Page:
It’s a new beginning for the families who survived the Babu Genu market building collapse at Dockyard Road on September 27. They are now carrying on with their lives in their newly allotted homes in Ghatkopar. The homes are unfurnished, apart froma few kitchen vessels. Idols of deities are placed in a corner ofthe house. The families are trying to make ends meet with the amount they have received as compensation for those they lost in the collapse. Homelessness and uncertainty of government procedures regardingtheir accommodation has only added to their problems.
Worried about their daughter’s schooling
Mahadev Kamble and his wife Kavita took possession of the house just a month before it collapsed. After having lost everything, they are worried about thaeir four-year-old daughter Bhagyashree’s future. They fear that not having a permanent residence will make it difficult to secure admission in a school for their daughter. Mahadev said, “How can the BMC allot homes in a building that they themselves have declared dilapidated? Then, they come up with all these varied compensation amounts.”
‘Nightmares keep our daughter up at night’
The Waghmare family lived on the second floor of the building. When it collapsed, three members of the family, Sanjay, his wife Rajyashree and daughter Harshada were trapped in the debris, and it took nearly ten hours for the disaster management team to rescue them. Remembering the incident Rajyashree said, “We were asleep in morning and the ceiling above us came crashing down. We were stuck in a dent that could be described as a pigeonhole. There was hardly any space. My daughter was a little away from us and because there was no light, we could not see anything.” In the midst of the mess, Rajyashree managed to find her mobile phone and with the light generated from it, she and her husband were able to pull their daughter towards them. “We lay in the same position for about six hours. My daughter is still afraid, as she has witnessed the collapse. Even today, a faint sound is enough to wake her from her deep sleep, fearing the worst,” added Rajyashree. After a few hours, they began to suffocate, but were rescued in the nick of time. Harshada, a student of a college at CST, finds it difficult to commute to college every day due to her injuries. She usually tries to avoid using public transport and prefers travelling by private vehicles. Harshada had sustained injuries to her leg and found it difficult to walk. She now attends college and is preparing for her HSC exams that are due in February. Sanjay, who resides in a one-room house on the second floor of Shri Sai Krupa Building, feels the loss of his father who died in the collapse. He is still recovering from the shock.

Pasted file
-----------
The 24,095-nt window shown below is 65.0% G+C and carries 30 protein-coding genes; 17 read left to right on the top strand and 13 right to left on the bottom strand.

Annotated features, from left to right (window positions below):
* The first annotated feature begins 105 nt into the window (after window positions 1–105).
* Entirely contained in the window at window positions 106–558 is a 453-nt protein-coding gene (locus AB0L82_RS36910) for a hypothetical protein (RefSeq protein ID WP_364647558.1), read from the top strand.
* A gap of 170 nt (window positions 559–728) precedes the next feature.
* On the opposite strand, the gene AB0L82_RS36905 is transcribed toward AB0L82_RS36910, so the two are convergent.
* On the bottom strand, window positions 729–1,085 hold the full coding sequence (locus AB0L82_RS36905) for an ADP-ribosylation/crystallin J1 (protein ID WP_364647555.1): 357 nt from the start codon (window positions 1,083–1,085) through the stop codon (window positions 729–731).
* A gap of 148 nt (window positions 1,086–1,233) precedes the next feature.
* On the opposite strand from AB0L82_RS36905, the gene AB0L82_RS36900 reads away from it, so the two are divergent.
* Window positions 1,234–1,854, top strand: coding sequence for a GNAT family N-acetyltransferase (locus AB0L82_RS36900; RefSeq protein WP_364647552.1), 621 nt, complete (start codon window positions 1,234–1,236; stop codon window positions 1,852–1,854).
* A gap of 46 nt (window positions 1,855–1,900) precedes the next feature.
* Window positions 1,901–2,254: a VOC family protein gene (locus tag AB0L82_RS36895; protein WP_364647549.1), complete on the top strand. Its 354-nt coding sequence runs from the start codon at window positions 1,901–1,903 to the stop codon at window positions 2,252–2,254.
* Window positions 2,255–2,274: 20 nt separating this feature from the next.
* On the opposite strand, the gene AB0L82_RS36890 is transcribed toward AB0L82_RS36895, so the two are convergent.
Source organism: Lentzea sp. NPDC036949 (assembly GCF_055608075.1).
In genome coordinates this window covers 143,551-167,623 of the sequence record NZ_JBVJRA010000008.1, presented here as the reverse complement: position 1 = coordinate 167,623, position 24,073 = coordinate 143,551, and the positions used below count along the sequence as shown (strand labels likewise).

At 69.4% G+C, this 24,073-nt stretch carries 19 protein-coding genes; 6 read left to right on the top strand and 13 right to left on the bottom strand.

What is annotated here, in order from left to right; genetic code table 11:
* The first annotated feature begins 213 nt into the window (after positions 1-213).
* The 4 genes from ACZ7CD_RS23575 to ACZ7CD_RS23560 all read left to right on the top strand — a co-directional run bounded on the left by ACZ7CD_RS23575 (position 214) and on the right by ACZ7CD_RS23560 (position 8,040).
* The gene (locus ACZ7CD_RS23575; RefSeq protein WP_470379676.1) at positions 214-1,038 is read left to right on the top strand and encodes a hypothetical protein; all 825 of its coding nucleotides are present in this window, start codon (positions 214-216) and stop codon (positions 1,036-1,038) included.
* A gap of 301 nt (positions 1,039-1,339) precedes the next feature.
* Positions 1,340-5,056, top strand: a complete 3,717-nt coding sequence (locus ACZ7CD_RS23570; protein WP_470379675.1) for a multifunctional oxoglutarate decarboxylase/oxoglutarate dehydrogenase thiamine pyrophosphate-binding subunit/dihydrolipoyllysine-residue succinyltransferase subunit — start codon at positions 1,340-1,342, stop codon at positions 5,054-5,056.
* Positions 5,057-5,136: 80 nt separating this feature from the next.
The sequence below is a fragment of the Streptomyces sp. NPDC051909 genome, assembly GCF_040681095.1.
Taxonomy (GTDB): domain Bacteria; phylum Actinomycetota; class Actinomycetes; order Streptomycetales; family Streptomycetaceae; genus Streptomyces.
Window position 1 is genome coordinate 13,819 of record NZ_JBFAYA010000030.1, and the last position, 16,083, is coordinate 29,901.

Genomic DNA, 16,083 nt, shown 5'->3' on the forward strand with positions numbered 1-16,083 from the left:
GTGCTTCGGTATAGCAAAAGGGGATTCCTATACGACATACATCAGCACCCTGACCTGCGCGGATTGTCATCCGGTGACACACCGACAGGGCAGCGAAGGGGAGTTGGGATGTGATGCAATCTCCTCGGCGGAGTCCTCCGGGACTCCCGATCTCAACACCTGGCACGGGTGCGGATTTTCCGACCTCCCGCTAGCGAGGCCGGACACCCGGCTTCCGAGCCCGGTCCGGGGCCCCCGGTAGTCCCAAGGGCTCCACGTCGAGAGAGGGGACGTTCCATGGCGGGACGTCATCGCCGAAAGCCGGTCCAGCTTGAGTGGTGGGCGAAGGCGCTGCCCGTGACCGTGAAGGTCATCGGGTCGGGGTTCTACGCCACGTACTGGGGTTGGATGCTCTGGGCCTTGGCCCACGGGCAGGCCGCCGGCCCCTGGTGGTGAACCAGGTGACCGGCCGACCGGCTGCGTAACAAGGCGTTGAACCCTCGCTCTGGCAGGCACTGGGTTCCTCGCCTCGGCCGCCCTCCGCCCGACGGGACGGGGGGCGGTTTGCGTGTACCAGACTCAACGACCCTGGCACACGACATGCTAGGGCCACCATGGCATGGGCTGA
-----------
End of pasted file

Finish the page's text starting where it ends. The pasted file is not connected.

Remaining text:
Searching for a place to call home
Manohar Gurav who went to his village to perform the last rites of his deceased father escaped the collapse but lost his younger son Nitesh Gurav, in the calamity. Recollecting the incident, he said, “Nitesh had come just a year back from our village to pursue his higher education. This was the first time I had left him alone at home. His mother is still in a state of shock and I prefer not leaving her alone in the house, as the fear of being homeless still hounds her.” Gurav wants the authorities to give them a permanent residence. As of now, Gurav wants a proper place he can call home, and carry on with his life. At present they are living with their elder son Ganesh, who has resumed work after the structure collapsed. The family, like all other families affected by the incident, have nothing with them, except the clothes they were wearing that day.